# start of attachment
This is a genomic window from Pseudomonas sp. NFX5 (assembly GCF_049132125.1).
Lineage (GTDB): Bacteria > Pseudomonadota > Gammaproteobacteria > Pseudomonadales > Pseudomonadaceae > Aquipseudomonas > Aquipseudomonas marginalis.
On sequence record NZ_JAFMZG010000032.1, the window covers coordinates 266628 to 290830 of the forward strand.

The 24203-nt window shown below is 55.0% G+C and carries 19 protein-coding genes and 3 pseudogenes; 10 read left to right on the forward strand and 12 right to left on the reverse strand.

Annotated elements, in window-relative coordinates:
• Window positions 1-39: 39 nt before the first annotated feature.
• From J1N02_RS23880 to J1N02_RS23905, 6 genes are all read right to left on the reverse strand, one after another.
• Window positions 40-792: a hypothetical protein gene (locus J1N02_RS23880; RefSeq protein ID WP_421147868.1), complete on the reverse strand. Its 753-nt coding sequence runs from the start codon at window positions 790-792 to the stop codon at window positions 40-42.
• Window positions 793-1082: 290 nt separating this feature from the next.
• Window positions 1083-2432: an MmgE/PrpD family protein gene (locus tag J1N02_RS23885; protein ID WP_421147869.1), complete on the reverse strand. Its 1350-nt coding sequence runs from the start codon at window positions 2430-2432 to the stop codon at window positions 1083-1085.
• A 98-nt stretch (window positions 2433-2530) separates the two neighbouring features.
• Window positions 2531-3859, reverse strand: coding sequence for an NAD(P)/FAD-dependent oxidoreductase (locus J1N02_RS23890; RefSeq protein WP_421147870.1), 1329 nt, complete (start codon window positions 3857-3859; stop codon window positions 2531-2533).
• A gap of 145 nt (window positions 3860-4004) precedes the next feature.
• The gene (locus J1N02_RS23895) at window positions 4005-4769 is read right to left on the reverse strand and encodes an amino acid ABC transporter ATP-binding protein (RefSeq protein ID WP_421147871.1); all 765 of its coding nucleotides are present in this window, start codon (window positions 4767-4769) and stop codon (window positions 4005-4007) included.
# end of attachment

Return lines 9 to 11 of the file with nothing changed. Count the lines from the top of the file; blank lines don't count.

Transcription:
• Window positions 793-1082: 290 nt separating this feature from the next.
• Window positions 1083-2432: an MmgE/PrpD family protein gene (locus tag J1N02_RS23885; protein ID WP_421147869.1), complete on the reverse strand. Its 1350-nt coding sequence runs from the start codon at window positions 2430-2432 to the stop codon at window positions 1083-1085.
• A 98-nt stretch (window positions 2433-2530) separates the two neighbouring features.